LAKELAND, Fla., July 9, 2008 -- UPDATE: After this story aired on "Nightline," Fresh Fire Ministries released a statement announcing that preacher Todd Bentley would be taking time off "to refresh and to rest" after having spent four months in Lakeland, Fla., leading revival meetings. Their Lakeland broadcasts on GOD TV were put on hold. Bentley returned on July 18 and has resumed broadcasting from Lakeland.
A middle-aged woman suffering from ovarian cancer shakes back and forth, speaking in tongues.
A young child with spina bifida and splints on his legs tears them off and bolts across the stage. He cries as he declares that his legs have strength like never before.
"The boy's been healed," says the preacher as thousands cheer him on.
Meanwhile, Bill Wise sits quietly with one arm raised to the sky, the other tightly clutching his 2-year-old daughter, who was born with her bladder and colon outside of her body.
He prays for a miracle.
Todd Bentley, a tattooed Canadian, stands with a microphone in one hand and the other stretched out to this electrified crowd of nearly 10,000.
"Bam!" He yells. "Bam, bam, bam!"
Several people onstage with him collapse to the ground.
Bentley has led a rapidly growing throng of people from all over the world in a religious revival that has transformed the small city of Lakeland, Fla., into the center of an international phenomenon.
Wise flew from Seattle with his daughter, Caelyn, in hopes that Bentley would be able to help his child where modern medicine has failed.
Like so many here, Wise believes Bentley has a special connection with God.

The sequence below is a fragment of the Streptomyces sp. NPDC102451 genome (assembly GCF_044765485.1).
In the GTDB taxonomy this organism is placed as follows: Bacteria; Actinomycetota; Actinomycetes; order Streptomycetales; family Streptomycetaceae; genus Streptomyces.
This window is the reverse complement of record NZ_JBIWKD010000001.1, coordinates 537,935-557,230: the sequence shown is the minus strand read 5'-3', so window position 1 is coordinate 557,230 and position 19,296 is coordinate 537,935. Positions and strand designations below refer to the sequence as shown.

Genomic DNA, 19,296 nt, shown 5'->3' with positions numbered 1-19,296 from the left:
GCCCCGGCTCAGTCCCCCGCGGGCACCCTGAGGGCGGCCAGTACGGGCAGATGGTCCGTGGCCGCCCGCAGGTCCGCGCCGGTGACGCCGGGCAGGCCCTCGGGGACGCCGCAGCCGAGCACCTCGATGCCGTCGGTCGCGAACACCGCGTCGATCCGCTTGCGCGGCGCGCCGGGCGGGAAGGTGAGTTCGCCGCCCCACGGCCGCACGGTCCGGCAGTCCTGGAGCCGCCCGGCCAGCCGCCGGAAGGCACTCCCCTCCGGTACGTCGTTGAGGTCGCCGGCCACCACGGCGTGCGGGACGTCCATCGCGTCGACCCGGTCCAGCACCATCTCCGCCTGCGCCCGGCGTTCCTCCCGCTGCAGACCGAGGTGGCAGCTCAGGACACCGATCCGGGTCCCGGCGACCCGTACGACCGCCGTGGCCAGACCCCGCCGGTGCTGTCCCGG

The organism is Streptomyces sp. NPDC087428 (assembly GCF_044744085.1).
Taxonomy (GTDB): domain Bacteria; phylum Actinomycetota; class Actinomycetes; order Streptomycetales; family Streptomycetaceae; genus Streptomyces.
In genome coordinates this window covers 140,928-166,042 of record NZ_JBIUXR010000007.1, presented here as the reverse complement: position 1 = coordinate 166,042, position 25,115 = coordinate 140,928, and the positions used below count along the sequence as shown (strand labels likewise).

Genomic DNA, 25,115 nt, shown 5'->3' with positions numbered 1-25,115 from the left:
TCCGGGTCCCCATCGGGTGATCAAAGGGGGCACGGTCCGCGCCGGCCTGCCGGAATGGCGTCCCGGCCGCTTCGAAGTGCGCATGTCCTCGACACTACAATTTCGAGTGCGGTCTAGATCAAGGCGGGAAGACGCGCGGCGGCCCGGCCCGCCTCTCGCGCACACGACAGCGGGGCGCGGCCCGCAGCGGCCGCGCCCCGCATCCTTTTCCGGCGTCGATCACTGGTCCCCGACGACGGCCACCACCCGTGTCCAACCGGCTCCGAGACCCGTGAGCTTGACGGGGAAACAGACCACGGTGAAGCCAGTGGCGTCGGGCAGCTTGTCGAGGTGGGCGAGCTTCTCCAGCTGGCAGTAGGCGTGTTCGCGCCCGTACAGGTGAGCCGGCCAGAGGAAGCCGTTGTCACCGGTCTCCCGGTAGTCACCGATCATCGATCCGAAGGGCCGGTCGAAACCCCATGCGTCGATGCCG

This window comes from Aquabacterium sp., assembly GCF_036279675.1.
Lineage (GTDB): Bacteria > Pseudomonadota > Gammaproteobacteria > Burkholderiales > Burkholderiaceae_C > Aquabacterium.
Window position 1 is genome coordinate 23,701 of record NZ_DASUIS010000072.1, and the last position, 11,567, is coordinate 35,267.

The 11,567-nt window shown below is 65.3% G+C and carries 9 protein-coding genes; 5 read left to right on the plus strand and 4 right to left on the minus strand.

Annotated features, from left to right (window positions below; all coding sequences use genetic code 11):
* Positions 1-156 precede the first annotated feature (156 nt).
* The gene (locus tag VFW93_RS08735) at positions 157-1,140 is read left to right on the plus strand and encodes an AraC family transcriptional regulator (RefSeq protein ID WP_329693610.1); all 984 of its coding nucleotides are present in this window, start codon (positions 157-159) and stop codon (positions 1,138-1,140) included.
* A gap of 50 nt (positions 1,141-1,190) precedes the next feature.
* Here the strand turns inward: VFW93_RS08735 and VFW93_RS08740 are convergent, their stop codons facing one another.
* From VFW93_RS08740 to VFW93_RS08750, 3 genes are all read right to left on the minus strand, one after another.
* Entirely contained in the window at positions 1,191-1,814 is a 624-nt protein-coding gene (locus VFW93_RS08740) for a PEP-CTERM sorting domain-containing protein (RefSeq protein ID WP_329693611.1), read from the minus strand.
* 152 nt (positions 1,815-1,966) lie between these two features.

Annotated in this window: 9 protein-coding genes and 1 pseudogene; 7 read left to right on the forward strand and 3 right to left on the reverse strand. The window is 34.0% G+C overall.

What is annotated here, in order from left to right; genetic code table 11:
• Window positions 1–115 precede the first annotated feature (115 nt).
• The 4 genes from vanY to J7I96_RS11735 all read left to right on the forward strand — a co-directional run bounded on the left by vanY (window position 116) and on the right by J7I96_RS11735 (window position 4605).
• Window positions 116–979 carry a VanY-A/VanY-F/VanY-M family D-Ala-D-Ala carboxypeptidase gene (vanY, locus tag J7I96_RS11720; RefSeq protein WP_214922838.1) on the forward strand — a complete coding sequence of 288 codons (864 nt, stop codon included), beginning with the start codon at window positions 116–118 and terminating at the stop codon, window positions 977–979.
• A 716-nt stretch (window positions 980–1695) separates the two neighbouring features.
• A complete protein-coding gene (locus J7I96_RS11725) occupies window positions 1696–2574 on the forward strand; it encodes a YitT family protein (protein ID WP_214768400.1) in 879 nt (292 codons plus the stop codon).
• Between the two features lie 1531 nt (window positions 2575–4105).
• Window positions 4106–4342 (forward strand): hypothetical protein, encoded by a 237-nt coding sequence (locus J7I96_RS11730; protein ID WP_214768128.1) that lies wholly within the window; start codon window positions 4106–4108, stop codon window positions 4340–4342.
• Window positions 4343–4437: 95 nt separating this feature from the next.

"He is very close with the Lord," Wise said. "He has actively and passionately pursued God. My daughter needs a miracle."
Tens of thousands of others like Wise are making a pilgrimage to this small city in central Florida in hopes of finding a miracle.
Spreading the Word
Thanks to the Internet and satellite television, word of the revival spread quickly around the world to people like Jim Carter, who came to Lakeland from Anaheim, Calif., with his wife and daughter.
"We've been watching on the Internet since it started, basically," he said. "We just wanted to come down and first-hand experience."
Carter added, "We just want more of God, more of his presence and to see God change our country and bring America back to God."
From the looks of it, Carter's daughter, Tanya, is a typical American teenager. But she is deaf.
"She was onstage last night around 11 o'clock," Carter said. "Todd prayed for her, and she said she actually felt fire and heat in her right ear."
"The crowd just keeps growing," said Bentley. "We're drawing anywhere from five to ten thousand people a night, and up to 70 percent of the crowd is brand new every night," he said. "And they're coming from all over the world, more than 130 nations, from every background."